By now you know not to believe those emails promising overnight wealth with very little effort – right? Seriously.
These spam campaigns apparently still attract enough clickers. The subjects in a recent outbreak were typically bold and the emails featured short one-liners promising work-from-home riches.
The clever touch was providing a link that exploits redirect functionality supported by CNN’s ad servers. The link is structured as follows:
Clicking on the link sends a request to CNN which instructs the browser to send a second request to the redirect URL – in this case the shortened http:/bit.ly/cP—XW. The host site would not be aware of the misuse – the spammer is simply abusing legitimate ad-serving functionality.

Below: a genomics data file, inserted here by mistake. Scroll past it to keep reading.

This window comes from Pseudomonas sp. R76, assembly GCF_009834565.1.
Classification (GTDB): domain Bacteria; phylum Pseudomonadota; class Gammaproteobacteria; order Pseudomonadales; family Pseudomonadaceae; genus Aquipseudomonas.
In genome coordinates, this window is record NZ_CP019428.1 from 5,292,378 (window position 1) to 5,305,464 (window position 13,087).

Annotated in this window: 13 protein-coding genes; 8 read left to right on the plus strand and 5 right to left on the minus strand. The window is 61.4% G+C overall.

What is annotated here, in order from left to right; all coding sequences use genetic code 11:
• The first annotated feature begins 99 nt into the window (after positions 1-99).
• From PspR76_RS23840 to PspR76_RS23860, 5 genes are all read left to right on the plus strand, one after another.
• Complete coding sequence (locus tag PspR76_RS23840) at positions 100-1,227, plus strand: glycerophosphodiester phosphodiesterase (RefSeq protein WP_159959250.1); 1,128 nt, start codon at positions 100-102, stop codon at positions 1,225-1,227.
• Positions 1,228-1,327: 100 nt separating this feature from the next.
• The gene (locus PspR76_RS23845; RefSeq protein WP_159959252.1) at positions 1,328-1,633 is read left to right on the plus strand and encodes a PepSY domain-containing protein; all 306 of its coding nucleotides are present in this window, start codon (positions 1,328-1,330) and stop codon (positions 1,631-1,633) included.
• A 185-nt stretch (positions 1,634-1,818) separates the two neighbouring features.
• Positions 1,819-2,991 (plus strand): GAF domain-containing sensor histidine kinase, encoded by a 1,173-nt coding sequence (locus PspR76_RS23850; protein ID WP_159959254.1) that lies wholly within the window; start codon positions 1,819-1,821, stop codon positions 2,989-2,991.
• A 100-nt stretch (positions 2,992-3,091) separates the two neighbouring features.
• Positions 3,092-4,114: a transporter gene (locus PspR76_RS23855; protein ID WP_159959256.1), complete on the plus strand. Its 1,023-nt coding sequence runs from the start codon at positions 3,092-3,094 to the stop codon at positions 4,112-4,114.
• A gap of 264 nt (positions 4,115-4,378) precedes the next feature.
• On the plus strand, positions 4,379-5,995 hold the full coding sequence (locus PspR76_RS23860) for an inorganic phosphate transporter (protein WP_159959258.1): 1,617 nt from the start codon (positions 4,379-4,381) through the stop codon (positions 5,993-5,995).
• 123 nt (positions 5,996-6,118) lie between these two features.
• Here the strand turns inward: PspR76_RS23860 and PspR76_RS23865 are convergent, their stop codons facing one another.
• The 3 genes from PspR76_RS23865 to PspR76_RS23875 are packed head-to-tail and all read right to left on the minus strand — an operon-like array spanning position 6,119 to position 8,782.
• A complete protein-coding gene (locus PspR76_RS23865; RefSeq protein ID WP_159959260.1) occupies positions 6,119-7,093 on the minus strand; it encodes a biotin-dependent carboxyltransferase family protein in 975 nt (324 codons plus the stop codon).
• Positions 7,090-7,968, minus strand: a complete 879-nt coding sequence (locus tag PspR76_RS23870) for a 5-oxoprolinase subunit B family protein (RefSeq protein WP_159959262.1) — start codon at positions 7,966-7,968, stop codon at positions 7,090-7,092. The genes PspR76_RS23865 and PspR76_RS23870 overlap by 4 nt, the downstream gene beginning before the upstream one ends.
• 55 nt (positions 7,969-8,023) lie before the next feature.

This technique provides several advantages to the spammer:
1) The URL from cnn.com might give the impression that there was a genuine CNN-worthy story to be found
2) The reputable site name would allay fears of anything malicious lurking at the end of the click.
3) Most URL filtering solutions would not block the initial request to cnn.com (although reputable solutions would have been updated in real time about the follow on link which would be blocked)
In addition the shortened bit.ly URL further obfuscates the final destination which turns out to be a “career digest” with “true” stories of people-just-like-you-who-worked-from-home-and-made-money.
Clicking on any of the 24 links leads you to a site offering an “Auction Listing Agent” course. Do a brief search for “Auction Listing Agent” and you will discover, not surprisingly, that this is a recognized scam. A good summary of the scam and unfortunate stories of victims appears here.